Academic journal article Law and Policy in International Business

The Somewhat Less Reluctant Litigant: Japan's Changing View towards Civil Litigation

Academic journal article Law and Policy in International Business

The Somewhat Less Reluctant Litigant: Japan's Changing View towards Civil Litigation

Article excerpt

Ever since Professor Haley's insightful article The Myth of the Reluctant Litigant, (1) students of Japanese law have suggested various reasons for the marked difference in litigation rates between the United States and Japan. (2) Some maintain that the Japanese are reluctant litigants for cultural and social reasons, (3) while others contend that there are structural reasons that compel the Japanese to avoid litigation when possible. (4) Still others suggest that because the ultimate result of Japanese litigation is more predictable than in the United States, the Japanese are simply rational litigants, or non-litigants as the case may be. (5) Of course, these are not necessarily conflicting theories, (6) and it is this author's view that facts support, in some measure, each of these views. Nonetheless, much has changed since the late 1970s, and the time is ripe to re-examine whether the modern Japanese are becoming less reluctant litigants.

I. VIEWING JAPANESE LITIGATION PATTERNS THROUGH THE IMPERFECT LENS OF U.S. SOCIETY

In order to consider whether the Japanese, or any other people, are composed of "reluctant" or "willing" litigants, one must first determine what the norm is from which degrees of reluctance or willingness should be measured. For the American writer the norm would appear to be that of his or her own society. But even for an American, is the United States the appropriate norm from which to view the behavior of people in other societies? There is anecdotal evidence (both inside and outside U.S. borders) questioning whether there is something "wrong" with American society that has made Americans overly litigious. (7) Whether Americans are overly litigious or not litigious enough, however, an analysis should be made to determine whether the United States is an appropriate model by which to measure the behavior of others. It is suggested that it is not and thus the typical discussion of Japanese reluctance to litigate may require reconsideration. (8)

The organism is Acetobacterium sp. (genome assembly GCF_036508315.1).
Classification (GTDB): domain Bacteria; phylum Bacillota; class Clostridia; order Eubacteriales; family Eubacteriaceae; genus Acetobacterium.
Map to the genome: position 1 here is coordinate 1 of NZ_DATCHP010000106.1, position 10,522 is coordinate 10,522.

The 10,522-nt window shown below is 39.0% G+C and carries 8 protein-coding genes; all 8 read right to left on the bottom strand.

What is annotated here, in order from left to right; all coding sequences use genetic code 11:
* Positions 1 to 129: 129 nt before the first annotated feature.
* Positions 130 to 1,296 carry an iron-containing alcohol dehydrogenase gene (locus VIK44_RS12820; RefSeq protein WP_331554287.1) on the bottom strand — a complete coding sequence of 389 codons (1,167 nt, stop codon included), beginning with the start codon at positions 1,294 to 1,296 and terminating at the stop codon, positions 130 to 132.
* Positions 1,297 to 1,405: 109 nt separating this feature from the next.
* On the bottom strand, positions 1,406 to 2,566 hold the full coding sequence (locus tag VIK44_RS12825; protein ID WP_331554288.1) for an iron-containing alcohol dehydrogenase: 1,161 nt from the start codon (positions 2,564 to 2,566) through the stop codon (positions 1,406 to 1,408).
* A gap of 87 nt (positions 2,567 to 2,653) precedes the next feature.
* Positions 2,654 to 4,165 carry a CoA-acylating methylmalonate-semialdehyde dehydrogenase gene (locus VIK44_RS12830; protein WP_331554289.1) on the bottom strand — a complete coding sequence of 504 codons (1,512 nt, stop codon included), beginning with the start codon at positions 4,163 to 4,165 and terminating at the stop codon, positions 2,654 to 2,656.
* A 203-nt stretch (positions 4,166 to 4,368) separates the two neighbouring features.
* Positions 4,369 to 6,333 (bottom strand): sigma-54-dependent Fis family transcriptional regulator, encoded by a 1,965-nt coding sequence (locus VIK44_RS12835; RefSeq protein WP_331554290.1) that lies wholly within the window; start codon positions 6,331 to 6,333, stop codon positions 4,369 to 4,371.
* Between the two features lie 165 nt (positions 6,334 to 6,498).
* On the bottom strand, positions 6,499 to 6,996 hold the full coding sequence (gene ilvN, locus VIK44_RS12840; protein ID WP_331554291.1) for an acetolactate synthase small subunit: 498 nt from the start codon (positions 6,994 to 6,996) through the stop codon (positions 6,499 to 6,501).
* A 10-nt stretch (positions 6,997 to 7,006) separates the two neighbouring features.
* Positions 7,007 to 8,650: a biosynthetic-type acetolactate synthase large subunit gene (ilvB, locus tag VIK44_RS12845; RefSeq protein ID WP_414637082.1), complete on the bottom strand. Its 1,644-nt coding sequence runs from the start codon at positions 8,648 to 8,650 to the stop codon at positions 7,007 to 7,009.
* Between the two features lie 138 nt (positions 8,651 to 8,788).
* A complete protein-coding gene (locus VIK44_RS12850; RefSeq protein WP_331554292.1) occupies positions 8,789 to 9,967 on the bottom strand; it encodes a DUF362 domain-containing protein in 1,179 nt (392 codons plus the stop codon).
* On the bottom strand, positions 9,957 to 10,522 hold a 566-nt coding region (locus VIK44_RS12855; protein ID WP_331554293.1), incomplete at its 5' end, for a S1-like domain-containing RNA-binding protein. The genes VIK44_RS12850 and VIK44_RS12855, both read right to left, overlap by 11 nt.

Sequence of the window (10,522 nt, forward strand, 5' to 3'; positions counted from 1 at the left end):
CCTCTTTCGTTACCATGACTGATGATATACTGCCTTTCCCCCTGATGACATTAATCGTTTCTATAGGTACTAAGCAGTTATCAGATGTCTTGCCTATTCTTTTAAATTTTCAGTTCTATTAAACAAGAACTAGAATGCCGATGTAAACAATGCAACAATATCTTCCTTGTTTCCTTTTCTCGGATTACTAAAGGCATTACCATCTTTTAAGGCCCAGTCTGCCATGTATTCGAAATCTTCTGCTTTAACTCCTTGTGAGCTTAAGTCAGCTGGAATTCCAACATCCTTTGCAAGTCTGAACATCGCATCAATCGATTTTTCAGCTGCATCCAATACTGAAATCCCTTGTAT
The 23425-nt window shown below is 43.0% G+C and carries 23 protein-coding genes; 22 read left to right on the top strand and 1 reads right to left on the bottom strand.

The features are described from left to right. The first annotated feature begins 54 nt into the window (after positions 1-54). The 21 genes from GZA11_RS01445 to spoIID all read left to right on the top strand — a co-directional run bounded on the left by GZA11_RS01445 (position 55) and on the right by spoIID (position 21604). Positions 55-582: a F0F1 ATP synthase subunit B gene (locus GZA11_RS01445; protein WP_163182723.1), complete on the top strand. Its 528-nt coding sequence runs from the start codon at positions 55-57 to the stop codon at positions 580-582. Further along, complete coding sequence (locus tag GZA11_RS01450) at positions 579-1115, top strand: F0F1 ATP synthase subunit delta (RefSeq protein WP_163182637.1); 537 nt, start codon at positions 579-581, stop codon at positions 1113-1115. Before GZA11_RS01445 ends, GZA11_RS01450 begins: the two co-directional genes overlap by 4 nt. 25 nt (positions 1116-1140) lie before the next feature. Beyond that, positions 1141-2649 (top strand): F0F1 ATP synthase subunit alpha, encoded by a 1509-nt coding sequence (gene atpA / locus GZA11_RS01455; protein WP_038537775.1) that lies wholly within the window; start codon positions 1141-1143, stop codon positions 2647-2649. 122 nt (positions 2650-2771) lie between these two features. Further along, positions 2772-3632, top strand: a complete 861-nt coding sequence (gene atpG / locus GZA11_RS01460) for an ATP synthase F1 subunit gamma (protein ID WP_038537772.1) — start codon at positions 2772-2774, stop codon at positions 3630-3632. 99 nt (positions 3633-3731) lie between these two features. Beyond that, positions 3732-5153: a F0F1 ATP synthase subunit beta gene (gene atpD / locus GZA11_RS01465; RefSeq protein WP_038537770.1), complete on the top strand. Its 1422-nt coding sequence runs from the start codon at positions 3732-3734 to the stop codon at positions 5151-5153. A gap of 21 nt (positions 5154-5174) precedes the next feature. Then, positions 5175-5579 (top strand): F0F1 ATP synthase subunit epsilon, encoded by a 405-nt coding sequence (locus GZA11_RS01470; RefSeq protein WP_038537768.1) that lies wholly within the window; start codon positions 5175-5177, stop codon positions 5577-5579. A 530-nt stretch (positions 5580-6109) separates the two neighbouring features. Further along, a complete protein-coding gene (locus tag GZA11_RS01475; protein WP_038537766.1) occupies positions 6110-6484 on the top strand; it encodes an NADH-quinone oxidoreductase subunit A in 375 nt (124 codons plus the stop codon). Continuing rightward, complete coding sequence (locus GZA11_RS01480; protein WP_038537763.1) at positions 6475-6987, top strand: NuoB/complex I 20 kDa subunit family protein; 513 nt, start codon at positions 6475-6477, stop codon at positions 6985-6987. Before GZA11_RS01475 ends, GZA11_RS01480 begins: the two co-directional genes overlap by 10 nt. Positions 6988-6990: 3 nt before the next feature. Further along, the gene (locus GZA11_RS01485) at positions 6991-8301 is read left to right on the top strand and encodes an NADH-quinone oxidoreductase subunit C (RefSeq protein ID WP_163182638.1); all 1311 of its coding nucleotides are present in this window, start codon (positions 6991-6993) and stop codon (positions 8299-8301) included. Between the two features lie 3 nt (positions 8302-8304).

In order to determine if a society is overly litigious, it is necessary to first explore the purpose of its litigation system. In the United States, the criminal justice litigation system is designed both to rehabilitate and punish those who are guilty of committing antisocial activities that rise to a level that causes society to define the conduct as criminal. (9) For this reason, the United States has adopted mandatory sentencing for certain crimes, has enacted laws requiring certain convicted persons to serve their entire sentences without parole, and has even endorsed the ultimate penalty--capital punishment. To assure (to the extent possible) that only the guilty are punished for their antisocial conduct, the United States has adopted a series of procedural protections that make it more difficult for the prosecutor to convict those suspected of crime. (10) Moreover, to guarantee that the prosecutor does not seek shortcuts around these procedural protections, the United States has constitutionalized prophylactic devices such as the exclusionary rule, (11) and civil damage actions against public servants who cross the line when seeking a conviction. (12) To assure that the government cannot abuse the system to warehouse and punish those who disagree with the government, the United States has adopted a citizen-based determining system to judge guilt or innocence--the jury. (13)

In the civil law arena, the United States has also adopted a system to carry out certain policy objectives. While perhaps less universally recognized by the populace than the policy objectives behind the criminal law system, the policy choices that the United States has made as a society have determined the character and substance of its civil procedure system. Thus, in the United States there are several functions that the civil litigation system is designed to further that other societies may decide should be handled differently. To the extent that a society determines to handle these matters differently, its civil trial system will reflect that difference and its litigation rates may differ. …

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